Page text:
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State Police Nominee Says He Would Focus On Diversity

The governor’s nominee to run the Pennsylvania State Police says one of his goals will be workforce diversity.  

Major Tyree Blocker said Tuesday that, in addition to community outreach and superb training, the state police needs “a long-term recruitment and retention program to attract qualified individuals.”

If confirmed by the state Senate, Blocker would be the second black commissioner of the state police. But he said his concerns about recruitment and retention extend beyond minority and female troopers.
“I look at this across the board,” said Blocker. “But we will certainly need to focus on having a diverse workforce.”

The State Police has been criticized for being slow to hire and promote minority troopers. From 1974 to 1999, the agency was under a federal consent decree to increase its percentage of minority troopers. In the mid-2000s, a wave of retirements caused minority numbers to drop again.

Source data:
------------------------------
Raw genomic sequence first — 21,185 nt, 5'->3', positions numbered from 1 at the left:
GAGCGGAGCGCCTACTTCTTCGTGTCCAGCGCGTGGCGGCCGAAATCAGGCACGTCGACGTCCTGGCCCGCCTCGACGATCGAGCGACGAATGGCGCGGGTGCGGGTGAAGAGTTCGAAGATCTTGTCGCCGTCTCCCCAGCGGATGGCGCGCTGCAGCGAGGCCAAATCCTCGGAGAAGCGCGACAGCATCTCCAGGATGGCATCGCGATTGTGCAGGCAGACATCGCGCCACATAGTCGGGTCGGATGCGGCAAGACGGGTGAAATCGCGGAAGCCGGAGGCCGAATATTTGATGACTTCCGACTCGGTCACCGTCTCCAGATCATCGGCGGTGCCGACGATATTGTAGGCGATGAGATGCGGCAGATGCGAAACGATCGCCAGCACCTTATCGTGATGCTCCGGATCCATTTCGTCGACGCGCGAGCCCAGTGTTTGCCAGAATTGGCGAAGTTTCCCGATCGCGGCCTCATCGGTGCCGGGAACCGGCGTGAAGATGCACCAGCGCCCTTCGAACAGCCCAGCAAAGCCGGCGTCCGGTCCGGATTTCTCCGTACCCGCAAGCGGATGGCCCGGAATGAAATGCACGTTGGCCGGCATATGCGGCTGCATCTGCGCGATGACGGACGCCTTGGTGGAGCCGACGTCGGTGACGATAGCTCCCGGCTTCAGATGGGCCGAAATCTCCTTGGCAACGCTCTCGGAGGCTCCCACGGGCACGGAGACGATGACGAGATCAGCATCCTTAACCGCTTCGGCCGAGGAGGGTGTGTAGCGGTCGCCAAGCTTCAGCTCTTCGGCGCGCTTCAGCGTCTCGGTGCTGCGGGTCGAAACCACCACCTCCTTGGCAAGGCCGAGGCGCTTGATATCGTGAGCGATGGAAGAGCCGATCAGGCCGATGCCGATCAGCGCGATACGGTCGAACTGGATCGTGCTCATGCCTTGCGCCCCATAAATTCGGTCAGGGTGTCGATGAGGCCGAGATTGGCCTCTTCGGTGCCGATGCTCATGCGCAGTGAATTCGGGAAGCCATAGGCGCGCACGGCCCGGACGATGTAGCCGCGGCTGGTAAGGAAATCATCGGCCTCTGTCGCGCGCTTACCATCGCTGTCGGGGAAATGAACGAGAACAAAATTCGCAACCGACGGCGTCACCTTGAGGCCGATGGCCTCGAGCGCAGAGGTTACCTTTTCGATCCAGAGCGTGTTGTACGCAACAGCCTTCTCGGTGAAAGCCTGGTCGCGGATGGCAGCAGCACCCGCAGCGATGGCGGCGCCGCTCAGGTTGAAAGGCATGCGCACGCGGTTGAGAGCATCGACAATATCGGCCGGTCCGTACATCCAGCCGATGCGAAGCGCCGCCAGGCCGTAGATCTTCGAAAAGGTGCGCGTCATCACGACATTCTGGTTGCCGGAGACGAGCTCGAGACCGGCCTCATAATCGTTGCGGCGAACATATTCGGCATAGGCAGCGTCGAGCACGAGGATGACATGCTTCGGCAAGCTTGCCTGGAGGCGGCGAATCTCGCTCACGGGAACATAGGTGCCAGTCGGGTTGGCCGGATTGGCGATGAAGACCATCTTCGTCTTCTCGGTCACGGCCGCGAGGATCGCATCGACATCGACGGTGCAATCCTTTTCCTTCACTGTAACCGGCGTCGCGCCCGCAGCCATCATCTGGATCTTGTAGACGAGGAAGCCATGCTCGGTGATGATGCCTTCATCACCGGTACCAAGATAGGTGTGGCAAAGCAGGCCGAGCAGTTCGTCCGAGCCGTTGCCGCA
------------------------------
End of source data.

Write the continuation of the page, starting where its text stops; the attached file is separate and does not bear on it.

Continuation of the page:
Blocker said he’ll make “open and honest dialogue with communities” a top priority if he is confirmed as commissioner.

“We need to ensure that troopers are superiorly trained, possess exceptional interpersonal skills, and be in a position to use enhanced technology in their day-to-day activities,” said Blocker.

The Pennsylvania State Troopers Association congratulated Blocker on his nomination, but declined further comment when asked whether Blocker would be able to gain the support of the union. The PSTA became a vocal critic of the governor’s first nominee for commissioner, Col. Marcus Brown, asking the governor to withdraw Brown’s name for consideration.

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